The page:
In recent years, we’ve seen more of your peers do the same thing musically and be embraced by the masses. Is that a big deal for you?
Although it hasn’t been a big deal to me, I’m still happy that’s the case [that the masses embracing more hip-hop and rock mashups]. People have to understand rock has always existed in hip-hop, whether we’re talking about the Beastie Boys, Run-DMC, or Eminem incorporating those elements. Heck, one of my favorite songs ever, “99 Problems” by Jay-Z, has that incredible riff in it while also being very gritty and grungy.
More than anything, it’s the swagger and lifestyle that enables its stay within the culture. People are buying into it, thus wanting to embody it too. That’s why the music feels bigger than life. But for me, it’s the sonics that I love most. The feeling I get from hearing a guitar play or when doing my vocals are a certain way. I want to see this lead to something else that’s new. Did you hear Willow’s new s— [“t r a n s p a r e n t s o u l”]?
So crazy, shawty! I’ve been playing it all day. Now the sonics of that record and what she did is dope to me. I love it.
One thing, I’ve learned about artists like yourself is the number of influences that ultimately shape your sounds. How have you balanced the influence that come from your personal life, career and creatively?
It’s a matter of allowing yourself to be inspired. Inspiration is all around you and should be tapped into if you give it a chance. Everything I make comes from my inspiration and experiences. I think about my homies who are from the same hood as me, experienced the same things, and how we listened to alternative music the same way we listened to Gucci [Mane]. We live, and then we write about it. I don’t think writer’s block is real — to be honest.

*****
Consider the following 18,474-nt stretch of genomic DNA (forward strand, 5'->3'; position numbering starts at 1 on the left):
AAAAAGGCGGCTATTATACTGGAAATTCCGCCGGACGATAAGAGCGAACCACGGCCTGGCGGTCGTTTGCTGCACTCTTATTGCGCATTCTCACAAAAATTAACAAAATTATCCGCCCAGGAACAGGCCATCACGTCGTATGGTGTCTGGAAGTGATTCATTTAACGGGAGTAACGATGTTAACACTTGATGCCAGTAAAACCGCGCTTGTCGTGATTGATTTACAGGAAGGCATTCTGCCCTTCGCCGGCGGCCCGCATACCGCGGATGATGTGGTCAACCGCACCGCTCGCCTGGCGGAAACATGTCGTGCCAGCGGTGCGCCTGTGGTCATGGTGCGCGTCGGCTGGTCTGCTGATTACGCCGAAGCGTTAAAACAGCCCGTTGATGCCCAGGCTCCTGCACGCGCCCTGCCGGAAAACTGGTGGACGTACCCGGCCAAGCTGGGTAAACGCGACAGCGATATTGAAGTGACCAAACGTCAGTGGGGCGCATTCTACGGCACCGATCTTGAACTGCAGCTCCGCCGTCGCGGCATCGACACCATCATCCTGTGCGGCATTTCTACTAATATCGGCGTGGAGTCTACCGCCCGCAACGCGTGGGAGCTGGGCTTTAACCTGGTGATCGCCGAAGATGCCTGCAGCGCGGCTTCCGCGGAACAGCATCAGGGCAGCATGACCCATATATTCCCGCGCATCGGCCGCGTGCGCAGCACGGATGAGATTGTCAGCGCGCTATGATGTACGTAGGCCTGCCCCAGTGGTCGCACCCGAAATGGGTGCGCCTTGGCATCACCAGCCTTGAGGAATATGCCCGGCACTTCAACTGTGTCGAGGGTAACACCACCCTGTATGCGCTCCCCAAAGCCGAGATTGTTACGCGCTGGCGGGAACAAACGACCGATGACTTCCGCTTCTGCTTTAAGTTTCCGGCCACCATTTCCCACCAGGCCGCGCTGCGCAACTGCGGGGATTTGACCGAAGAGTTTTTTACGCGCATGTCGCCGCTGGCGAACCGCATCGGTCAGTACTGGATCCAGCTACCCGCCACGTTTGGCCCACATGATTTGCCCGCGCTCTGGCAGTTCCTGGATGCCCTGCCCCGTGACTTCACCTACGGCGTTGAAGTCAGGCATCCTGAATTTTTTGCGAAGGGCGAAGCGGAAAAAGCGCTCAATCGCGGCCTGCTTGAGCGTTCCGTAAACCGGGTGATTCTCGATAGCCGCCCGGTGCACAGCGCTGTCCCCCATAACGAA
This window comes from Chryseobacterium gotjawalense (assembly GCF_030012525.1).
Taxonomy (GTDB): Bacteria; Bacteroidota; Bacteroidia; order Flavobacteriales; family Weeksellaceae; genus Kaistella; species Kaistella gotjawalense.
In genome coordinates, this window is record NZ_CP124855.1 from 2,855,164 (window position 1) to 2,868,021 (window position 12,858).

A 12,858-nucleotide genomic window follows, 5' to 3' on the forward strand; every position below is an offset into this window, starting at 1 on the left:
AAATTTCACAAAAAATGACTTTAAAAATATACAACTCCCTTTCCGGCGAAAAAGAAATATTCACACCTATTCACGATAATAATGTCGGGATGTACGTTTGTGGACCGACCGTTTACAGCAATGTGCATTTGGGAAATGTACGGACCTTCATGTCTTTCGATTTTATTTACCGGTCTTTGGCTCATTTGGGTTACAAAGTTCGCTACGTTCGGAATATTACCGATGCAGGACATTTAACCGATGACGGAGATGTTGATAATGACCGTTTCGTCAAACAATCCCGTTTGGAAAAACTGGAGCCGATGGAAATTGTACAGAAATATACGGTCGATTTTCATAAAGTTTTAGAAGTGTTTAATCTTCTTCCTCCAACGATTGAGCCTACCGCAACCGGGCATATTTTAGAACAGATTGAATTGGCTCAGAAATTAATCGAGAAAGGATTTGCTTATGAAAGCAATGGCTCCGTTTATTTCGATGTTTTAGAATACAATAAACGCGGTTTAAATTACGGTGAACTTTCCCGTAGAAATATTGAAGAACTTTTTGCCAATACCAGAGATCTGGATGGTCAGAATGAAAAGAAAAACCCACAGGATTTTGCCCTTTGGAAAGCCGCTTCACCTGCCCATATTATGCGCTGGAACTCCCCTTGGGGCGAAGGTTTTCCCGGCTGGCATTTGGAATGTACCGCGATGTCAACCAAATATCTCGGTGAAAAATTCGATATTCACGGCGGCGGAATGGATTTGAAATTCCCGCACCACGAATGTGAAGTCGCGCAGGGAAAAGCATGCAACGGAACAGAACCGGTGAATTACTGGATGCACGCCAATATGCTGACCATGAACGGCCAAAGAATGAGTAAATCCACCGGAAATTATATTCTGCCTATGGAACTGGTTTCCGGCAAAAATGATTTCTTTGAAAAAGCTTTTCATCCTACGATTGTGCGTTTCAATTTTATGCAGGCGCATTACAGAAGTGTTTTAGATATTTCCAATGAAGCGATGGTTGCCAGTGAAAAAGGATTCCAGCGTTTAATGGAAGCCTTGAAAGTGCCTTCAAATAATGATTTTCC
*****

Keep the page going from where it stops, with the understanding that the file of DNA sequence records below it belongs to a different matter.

What makes you say that?
Because if you’ve been alive for 20 years or however long you’ve been alive for, you have something to say. There’s always something on your heart or mind, whether it’s good or bad, to be expressed. I can’t imagine going through a time where I wouldn’t have something to say or couldn’t find a way to say it. I know someone may disagree with me, but that’s how I feel. [Laughs.] It will always be about perspective, whether it’s yours or someone else’s, and if you’re OK with dealing with the consequences of saying what you have to say.
Do you feel through your music and after naming consecutive projects Angelic Hoodrat that you’re challenging people to look at Black music differently?
I probably am, but I’m not consciously doing it. I’m just making the music that not only I want to hear, but someone else does too. But with that said, I understand the importance of this situation. As a Black man in this country, I’m always going to be challenging to other people and assumed I’m making a statement, and you know what? I love it. Sometimes, statements have to be made because social norms need to be broken at the end of the day, especially when they’re toxic. And I stand on that.
When it’s all said and done, what do you hope the people understand most about Kenny Mason?
Respectfully, bro, I don’t care if they understand me. [Laughs.] I’m not begging anybody to understand me. I’m just trying to exist while I’m here, shawty, and be myself at all times. If anything, I hope they understand that because there’s nothing I can do if they don’t. I remember the days where I was making music, and nobody cared outside of my homies, and now other people are enjoying it the same way. I’m wired to create, and that’s what I’m going to do.